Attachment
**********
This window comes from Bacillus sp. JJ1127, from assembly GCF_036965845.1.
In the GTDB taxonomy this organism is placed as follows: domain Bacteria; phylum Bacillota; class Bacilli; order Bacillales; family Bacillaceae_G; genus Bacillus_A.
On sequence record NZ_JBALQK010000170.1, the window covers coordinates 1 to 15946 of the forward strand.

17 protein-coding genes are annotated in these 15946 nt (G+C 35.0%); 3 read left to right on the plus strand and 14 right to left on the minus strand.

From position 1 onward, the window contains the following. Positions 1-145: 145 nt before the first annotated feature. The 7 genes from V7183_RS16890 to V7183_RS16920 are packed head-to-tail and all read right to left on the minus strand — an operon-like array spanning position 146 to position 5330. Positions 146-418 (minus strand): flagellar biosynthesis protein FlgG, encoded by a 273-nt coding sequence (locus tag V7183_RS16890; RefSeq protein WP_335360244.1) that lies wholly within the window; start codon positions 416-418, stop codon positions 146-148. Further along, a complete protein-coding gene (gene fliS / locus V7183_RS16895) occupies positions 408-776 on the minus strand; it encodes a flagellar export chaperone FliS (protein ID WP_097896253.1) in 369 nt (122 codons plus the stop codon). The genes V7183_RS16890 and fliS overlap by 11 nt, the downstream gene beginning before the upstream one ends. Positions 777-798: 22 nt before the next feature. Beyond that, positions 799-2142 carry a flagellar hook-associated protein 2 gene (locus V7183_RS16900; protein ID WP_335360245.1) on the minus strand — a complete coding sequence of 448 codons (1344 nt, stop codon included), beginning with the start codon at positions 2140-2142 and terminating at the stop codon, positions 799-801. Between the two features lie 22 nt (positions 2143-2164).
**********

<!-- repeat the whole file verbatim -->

This window comes from Bacillus sp. JJ1127, from assembly GCF_036965845.1.
In the GTDB taxonomy this organism is placed as follows: domain Bacteria; phylum Bacillota; class Bacilli; order Bacillales; family Bacillaceae_G; genus Bacillus_A.
On sequence record NZ_JBALQK010000170.1, the window covers coordinates 1 to 15946 of the forward strand.

17 protein-coding genes are annotated in these 15946 nt (G+C 35.0%); 3 read left to right on the plus strand and 14 right to left on the minus strand.

From position 1 onward, the window contains the following. Positions 1-145: 145 nt before the first annotated feature. The 7 genes from V7183_RS16890 to V7183_RS16920 are packed head-to-tail and all read right to left on the minus strand — an operon-like array spanning position 146 to position 5330. Positions 146-418 (minus strand): flagellar biosynthesis protein FlgG, encoded by a 273-nt coding sequence (locus tag V7183_RS16890; RefSeq protein WP_335360244.1) that lies wholly within the window; start codon positions 416-418, stop codon positions 146-148. Further along, a complete protein-coding gene (gene fliS / locus V7183_RS16895) occupies positions 408-776 on the minus strand; it encodes a flagellar export chaperone FliS (protein ID WP_097896253.1) in 369 nt (122 codons plus the stop codon). The genes V7183_RS16890 and fliS overlap by 11 nt, the downstream gene beginning before the upstream one ends. Positions 777-798: 22 nt before the next feature. Beyond that, positions 799-2142 carry a flagellar hook-associated protein 2 gene (locus V7183_RS16900; protein ID WP_335360245.1) on the minus strand — a complete coding sequence of 448 codons (1344 nt, stop codon included), beginning with the start codon at positions 2140-2142 and terminating at the stop codon, positions 799-801. Between the two features lie 22 nt (positions 2143-2164).